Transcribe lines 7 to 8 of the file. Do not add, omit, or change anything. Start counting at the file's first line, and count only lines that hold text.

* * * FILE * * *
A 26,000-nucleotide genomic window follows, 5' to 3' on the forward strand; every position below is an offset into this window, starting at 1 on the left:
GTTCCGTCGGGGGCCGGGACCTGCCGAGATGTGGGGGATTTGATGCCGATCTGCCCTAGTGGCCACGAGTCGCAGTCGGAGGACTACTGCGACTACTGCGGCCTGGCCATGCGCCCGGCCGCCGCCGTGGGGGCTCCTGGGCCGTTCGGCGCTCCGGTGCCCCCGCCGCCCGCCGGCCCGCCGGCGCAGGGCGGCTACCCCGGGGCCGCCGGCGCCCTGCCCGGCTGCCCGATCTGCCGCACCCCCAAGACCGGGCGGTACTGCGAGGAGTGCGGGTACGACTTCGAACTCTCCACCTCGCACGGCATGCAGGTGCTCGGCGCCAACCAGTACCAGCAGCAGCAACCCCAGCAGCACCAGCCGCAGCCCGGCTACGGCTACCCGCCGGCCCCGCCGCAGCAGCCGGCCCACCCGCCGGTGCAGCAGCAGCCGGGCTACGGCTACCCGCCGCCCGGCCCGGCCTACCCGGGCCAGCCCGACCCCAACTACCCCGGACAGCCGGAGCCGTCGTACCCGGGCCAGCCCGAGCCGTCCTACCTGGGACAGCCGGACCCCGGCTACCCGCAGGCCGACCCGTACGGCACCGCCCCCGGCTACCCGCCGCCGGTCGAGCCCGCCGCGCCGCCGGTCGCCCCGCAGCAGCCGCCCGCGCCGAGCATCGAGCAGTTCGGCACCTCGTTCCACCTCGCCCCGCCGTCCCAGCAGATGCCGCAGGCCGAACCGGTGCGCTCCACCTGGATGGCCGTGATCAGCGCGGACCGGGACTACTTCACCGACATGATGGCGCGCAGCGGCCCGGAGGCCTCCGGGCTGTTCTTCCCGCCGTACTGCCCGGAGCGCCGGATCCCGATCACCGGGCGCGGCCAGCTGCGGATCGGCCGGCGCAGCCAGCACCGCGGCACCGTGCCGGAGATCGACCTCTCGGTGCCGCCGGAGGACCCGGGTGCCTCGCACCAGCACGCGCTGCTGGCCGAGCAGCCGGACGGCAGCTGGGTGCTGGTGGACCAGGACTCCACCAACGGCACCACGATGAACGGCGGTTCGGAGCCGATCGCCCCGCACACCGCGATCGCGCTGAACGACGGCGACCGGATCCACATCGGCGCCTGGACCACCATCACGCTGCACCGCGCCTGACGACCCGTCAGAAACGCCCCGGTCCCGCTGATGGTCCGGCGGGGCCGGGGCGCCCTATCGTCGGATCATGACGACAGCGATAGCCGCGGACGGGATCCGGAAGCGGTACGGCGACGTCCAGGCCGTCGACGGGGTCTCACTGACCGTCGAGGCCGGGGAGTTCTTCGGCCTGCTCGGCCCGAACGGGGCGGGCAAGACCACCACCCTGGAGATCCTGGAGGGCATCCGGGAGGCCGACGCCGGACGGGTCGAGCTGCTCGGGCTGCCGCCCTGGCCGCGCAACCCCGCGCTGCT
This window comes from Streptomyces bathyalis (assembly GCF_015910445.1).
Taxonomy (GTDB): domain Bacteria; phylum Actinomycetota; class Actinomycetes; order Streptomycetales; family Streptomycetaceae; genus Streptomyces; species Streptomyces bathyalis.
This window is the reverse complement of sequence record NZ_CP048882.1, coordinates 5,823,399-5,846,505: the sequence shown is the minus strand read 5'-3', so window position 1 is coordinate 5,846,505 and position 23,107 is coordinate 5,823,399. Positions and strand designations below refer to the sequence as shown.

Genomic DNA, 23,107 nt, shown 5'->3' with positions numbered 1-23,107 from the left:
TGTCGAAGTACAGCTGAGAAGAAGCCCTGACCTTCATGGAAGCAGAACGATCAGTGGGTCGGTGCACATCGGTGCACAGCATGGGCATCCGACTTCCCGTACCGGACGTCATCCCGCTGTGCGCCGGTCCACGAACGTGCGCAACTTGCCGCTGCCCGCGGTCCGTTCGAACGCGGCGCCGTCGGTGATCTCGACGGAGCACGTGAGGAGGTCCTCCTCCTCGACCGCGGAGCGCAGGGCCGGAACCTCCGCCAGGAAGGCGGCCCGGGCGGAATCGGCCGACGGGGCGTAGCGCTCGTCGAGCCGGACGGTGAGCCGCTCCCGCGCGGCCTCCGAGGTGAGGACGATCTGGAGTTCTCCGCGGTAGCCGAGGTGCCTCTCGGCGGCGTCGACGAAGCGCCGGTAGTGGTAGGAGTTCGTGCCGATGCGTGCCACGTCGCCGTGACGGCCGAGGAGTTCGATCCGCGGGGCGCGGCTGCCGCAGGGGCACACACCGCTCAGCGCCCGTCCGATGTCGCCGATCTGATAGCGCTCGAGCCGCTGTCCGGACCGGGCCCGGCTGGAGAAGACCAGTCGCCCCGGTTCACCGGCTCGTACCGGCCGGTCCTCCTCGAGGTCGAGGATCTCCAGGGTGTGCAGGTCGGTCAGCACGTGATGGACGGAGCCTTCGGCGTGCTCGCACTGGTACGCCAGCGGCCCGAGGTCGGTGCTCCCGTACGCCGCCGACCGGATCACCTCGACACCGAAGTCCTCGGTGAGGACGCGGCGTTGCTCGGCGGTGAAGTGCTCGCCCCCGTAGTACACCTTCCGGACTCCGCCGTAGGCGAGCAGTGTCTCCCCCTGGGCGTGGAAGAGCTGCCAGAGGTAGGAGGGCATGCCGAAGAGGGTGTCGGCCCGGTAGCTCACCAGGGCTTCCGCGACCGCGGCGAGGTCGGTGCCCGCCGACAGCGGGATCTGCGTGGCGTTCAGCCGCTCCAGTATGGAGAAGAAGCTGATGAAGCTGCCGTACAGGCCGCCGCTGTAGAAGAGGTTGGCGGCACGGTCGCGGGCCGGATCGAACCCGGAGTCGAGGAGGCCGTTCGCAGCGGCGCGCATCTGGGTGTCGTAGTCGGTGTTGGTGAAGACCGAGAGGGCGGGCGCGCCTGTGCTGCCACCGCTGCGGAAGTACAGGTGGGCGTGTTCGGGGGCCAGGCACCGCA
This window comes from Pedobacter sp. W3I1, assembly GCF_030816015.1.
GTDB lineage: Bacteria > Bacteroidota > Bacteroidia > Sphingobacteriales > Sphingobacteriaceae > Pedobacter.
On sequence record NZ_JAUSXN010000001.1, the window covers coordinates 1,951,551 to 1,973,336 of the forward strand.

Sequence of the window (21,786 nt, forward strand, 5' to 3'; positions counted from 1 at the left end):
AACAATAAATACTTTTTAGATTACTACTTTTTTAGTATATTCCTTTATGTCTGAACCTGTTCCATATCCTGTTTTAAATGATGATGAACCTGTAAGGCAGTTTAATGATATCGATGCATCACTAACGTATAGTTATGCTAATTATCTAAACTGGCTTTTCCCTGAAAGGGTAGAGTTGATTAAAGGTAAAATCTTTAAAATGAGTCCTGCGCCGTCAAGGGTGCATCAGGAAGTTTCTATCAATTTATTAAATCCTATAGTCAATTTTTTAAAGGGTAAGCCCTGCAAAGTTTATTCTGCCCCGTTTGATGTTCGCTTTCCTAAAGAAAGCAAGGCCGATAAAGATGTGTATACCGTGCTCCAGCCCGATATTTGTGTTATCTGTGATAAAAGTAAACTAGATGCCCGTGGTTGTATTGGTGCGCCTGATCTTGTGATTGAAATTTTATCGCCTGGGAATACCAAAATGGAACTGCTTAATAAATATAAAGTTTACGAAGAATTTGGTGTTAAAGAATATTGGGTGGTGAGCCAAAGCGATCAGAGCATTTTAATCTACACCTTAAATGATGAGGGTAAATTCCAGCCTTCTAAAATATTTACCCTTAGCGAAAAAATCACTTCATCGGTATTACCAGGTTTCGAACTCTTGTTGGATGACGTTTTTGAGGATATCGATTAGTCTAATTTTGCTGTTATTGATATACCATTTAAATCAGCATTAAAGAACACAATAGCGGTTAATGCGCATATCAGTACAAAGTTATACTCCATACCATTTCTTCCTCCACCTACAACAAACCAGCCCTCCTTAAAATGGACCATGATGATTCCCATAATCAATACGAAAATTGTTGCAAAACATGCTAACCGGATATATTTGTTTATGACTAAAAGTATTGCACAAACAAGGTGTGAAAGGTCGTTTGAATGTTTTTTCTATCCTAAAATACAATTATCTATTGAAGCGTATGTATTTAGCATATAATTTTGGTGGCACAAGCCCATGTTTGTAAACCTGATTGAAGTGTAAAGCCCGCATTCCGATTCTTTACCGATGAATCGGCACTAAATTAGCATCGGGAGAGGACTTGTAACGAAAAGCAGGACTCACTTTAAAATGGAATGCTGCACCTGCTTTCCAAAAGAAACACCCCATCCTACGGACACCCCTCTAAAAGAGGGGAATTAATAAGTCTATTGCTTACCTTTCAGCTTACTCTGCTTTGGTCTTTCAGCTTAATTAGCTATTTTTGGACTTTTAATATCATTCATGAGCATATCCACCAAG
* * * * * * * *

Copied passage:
TGTCGAAGTACAGCTGAGAAGAAGCCCTGACCTTCATGGAAGCAGAACGATCAGTGGGTCGGTGCACATCGGTGCACAGCATGGGCATCCGACTTCCCGTACCGGACGTCATCCCGCTGTGCGCCGGTCCACGAACGTGCGCAACTTGCCGCTGCCCGCGGTCCGTTCGAACGCGGCGCCGTCGGTGATCTCGACGGAGCACGTGAGGAGGTCCTCCTCCTCGACCGCGGAGCGCAGGGCCGGAACCTCCGCCAGGAAGGCGGCCCGGGCGGAATCGGCCGACGGGGCGTAGCGCTCGTCGAGCCGGACGGTGAGCCGCTCCCGCGCGGCCTCCGAGGTGAGGACGATCTGGAGTTCTCCGCGGTAGCCGAGGTGCCTCTCGGCGGCGTCGACGAAGCGCCGGTAGTGGTAGGAGTTCGTGCCGATGCGTGCCACGTCGCCGTGACGGCCGAGGAGTTCGATCCGCGGGGCGCGGCTGCCGCAGGGGCACACACCGCTCAGCGCCCGTCCGATGTCGCCGATCTGATAGCGCTCGAGCCGCTGTCCGGACCGGGCCCGGCTGGAGAAGACCAGTCGCCCCGGTTCACCGGCTCGTACCGGCCGGTCCTCCTCGAGGTCGAGGATCTCCAGGGTGTGCAGGTCGGTCAGCACGTGATGGACGGAGCCTTCGGCGTGCTCGCACTGGTACGCCAGCGGCCCGAGGTCGGTGCTCCCGTACGCCGCCGACCGGATCACCTCGACACCGAAGTCCTCGGTGAGGACGCGGCGTTGCTCGGCGGTGAAGTGCTCGCCCCCGTAGTACACCTTCCGGACTCCGCCGTAGGCGAGCAGTGTCTCCCCCTGGGCGTGGAAGAGCTGCCAGAGGTAGGAGGGCATGCCGAAGAGGGTGTCGGCCCGGTAGCTCACCAGGGCTTCCGCGACCGCGGCGAGGTCGGTGCCCGCCGACAGCGGGATCTGCGTGGCGTTCAGCCGCTCCAGTATGGAGAAGAAGCTGATGAAGCTGCCGTACAGGCCGCCGCTGTAGAAGAGGTTGGCGGCACGGTCGCGGGCCGGATCGAACCCGGAGTCGAGGAGGCCGTTCGCAGCGGCGCGCATCTGGGTGTCGTAGTCGGTGTTGGTGAAGACCGAGAGGGCGGGCGCGCCTGTGCTGCCACCGCTGCGGAAGTACAGGTGGGCGTGTTCGGGGGCCAGGCACCGCA
This window comes from Pedobacter sp. W3I1, assembly GCF_030816015.1.